Saturday, October 10, 2009

Better than you is OK

At my school, kids are in the English part of the building for half a day, and are expected to speak English the entire time. They get long breaks between classes (10-15 minutes) when they can usually play, and unfortunately the things they want to communicate in English outstrips their English abilities for the first few years, so they develop a particular brand of English that's hard to break. So even my sixth-graders, who can use the word "undulating" in a sentence, say things like "I don't want give you see" and "He use me." (That's when someone hits you- I still don't get it.)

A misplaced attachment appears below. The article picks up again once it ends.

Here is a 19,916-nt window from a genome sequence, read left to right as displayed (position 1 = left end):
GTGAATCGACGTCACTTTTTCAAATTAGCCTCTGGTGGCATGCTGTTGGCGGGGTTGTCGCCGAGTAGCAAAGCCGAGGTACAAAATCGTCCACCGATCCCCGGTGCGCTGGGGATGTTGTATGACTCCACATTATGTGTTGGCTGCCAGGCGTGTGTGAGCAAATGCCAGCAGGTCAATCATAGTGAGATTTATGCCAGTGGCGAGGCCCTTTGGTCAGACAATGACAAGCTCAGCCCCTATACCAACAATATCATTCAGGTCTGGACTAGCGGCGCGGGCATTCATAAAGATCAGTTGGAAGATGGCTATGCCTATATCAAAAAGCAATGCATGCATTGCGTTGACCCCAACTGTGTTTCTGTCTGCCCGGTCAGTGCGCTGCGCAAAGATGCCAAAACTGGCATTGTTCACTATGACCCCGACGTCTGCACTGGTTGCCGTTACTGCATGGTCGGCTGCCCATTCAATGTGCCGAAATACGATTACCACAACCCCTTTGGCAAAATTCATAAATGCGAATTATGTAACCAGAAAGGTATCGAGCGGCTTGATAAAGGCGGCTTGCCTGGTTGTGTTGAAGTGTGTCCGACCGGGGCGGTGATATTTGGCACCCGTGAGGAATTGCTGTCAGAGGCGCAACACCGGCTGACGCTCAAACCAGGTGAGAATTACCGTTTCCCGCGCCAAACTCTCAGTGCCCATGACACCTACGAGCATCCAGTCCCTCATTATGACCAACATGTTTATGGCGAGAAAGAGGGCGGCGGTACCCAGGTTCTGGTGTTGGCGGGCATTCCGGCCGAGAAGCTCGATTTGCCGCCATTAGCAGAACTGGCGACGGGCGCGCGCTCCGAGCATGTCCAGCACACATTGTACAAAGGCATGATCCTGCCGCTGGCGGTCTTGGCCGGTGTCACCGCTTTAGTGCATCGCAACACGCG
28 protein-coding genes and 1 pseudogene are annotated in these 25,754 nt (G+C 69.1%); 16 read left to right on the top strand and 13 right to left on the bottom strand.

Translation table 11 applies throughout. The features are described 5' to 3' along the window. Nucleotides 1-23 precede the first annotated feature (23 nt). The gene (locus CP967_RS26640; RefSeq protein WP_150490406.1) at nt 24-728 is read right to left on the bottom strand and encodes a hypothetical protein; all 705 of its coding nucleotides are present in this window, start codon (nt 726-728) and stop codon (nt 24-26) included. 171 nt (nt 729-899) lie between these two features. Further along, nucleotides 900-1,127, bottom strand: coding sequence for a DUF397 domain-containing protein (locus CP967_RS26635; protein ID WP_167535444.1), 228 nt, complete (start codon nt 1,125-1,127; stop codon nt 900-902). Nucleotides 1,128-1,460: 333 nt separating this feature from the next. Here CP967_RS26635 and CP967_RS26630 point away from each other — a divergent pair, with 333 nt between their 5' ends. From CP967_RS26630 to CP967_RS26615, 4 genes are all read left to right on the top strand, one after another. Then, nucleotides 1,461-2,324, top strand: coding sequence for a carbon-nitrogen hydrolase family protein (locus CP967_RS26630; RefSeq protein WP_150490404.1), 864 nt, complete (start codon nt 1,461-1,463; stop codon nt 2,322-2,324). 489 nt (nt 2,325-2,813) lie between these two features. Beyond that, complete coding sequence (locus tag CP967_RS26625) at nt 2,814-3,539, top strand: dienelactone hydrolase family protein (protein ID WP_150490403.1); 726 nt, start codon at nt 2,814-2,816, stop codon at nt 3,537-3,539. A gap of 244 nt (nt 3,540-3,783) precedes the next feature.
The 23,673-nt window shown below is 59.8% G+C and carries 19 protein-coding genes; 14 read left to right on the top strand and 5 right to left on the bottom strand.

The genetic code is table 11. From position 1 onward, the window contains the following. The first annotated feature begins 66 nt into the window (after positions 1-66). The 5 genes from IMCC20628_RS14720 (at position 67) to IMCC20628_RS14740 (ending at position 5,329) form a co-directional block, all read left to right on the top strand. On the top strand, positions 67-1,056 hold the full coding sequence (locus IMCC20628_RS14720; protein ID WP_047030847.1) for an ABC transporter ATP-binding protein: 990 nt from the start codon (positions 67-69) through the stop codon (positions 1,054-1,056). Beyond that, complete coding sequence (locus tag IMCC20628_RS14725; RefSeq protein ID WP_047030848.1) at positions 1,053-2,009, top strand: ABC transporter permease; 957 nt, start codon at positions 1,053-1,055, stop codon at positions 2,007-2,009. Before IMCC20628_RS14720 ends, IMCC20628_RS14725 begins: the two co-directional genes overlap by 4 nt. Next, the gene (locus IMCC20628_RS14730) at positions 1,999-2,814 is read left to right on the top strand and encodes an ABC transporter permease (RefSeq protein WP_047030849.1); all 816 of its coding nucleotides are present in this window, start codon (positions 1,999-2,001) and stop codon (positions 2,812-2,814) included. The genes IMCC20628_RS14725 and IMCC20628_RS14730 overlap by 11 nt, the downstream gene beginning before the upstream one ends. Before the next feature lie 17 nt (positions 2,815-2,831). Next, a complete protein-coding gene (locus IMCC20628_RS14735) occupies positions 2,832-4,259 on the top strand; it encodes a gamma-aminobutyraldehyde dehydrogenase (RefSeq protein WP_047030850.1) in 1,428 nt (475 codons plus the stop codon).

My one class has developed a few that are unique to that class. One is "Go eat your peanut," said in a disparaging voice when someone's being annoying. They're not allowed to say that anymore, because it's no meaningful English, and it just seems wrong somehow to me.

The other one is when two kids are trading insults ("You are so plump" and "You are so dopey" are the most popular), the insulted party says "Better than you is OK," which translates to "At least I'm not as (plump/ dopey/ etc) as you" and is kind of a Chinglish "I know you are but what am I."

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